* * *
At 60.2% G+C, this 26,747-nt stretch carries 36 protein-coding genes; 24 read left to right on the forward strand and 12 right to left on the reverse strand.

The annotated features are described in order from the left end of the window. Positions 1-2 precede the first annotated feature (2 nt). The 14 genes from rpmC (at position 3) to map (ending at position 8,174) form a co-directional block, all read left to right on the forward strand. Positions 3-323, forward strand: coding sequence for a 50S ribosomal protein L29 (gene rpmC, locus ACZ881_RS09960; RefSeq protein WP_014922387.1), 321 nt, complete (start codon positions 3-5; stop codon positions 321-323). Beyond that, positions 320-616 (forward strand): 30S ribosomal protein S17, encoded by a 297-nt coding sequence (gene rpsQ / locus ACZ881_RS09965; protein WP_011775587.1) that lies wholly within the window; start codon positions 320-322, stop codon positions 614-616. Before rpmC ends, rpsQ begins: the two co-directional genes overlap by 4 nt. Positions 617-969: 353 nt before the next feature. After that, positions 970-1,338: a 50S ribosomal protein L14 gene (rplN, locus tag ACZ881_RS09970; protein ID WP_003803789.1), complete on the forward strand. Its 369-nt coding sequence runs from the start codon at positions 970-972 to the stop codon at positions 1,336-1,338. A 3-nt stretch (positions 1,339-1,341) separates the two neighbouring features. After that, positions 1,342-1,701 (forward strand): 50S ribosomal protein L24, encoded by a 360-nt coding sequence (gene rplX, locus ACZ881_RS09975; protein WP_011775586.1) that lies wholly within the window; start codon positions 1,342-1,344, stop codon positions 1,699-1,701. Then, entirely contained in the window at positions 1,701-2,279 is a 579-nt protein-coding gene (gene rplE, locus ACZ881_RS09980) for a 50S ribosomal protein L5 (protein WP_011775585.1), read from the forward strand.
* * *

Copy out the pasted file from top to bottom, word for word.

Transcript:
At 60.2% G+C, this 26,747-nt stretch carries 36 protein-coding genes; 24 read left to right on the forward strand and 12 right to left on the reverse strand.

The annotated features are described in order from the left end of the window. Positions 1-2 precede the first annotated feature (2 nt). The 14 genes from rpmC (at position 3) to map (ending at position 8,174) form a co-directional block, all read left to right on the forward strand. Positions 3-323, forward strand: coding sequence for a 50S ribosomal protein L29 (gene rpmC, locus ACZ881_RS09960; RefSeq protein WP_014922387.1), 321 nt, complete (start codon positions 3-5; stop codon positions 321-323). Beyond that, positions 320-616 (forward strand): 30S ribosomal protein S17, encoded by a 297-nt coding sequence (gene rpsQ / locus ACZ881_RS09965; protein WP_011775587.1) that lies wholly within the window; start codon positions 320-322, stop codon positions 614-616. Before rpmC ends, rpsQ begins: the two co-directional genes overlap by 4 nt. Positions 617-969: 353 nt before the next feature. After that, positions 970-1,338: a 50S ribosomal protein L14 gene (rplN, locus tag ACZ881_RS09970; protein ID WP_003803789.1), complete on the forward strand. Its 369-nt coding sequence runs from the start codon at positions 970-972 to the stop codon at positions 1,336-1,338. A 3-nt stretch (positions 1,339-1,341) separates the two neighbouring features. After that, positions 1,342-1,701 (forward strand): 50S ribosomal protein L24, encoded by a 360-nt coding sequence (gene rplX, locus ACZ881_RS09975; protein WP_011775586.1) that lies wholly within the window; start codon positions 1,342-1,344, stop codon positions 1,699-1,701. Then, entirely contained in the window at positions 1,701-2,279 is a 579-nt protein-coding gene (gene rplE, locus ACZ881_RS09980) for a 50S ribosomal protein L5 (protein WP_011775585.1), read from the forward strand.